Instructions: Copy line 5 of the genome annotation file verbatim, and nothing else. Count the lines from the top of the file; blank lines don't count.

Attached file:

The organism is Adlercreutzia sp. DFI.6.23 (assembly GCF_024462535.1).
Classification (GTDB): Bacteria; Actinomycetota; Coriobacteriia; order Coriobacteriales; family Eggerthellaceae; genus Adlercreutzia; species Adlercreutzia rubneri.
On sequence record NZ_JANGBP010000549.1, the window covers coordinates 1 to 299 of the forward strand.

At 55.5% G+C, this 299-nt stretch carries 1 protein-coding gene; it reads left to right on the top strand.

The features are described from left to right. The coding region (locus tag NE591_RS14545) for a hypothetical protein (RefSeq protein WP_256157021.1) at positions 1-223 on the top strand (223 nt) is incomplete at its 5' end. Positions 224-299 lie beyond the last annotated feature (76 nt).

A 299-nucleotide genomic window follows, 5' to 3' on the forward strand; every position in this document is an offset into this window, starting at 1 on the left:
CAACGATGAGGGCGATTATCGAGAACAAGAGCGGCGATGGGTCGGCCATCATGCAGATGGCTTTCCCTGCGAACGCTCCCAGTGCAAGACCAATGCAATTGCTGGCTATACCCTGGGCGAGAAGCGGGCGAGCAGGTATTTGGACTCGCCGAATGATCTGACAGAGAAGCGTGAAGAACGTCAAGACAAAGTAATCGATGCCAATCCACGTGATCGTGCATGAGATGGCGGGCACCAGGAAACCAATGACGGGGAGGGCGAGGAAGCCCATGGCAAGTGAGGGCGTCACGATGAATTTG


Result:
The features are described from left to right. The coding region (locus tag NE591_RS14545) for a hypothetical protein (RefSeq protein WP_256157021.1) at positions 1-223 on the top strand (223 nt) is incomplete at its 5' end. Positions 224-299 lie beyond the last annotated feature (76 nt).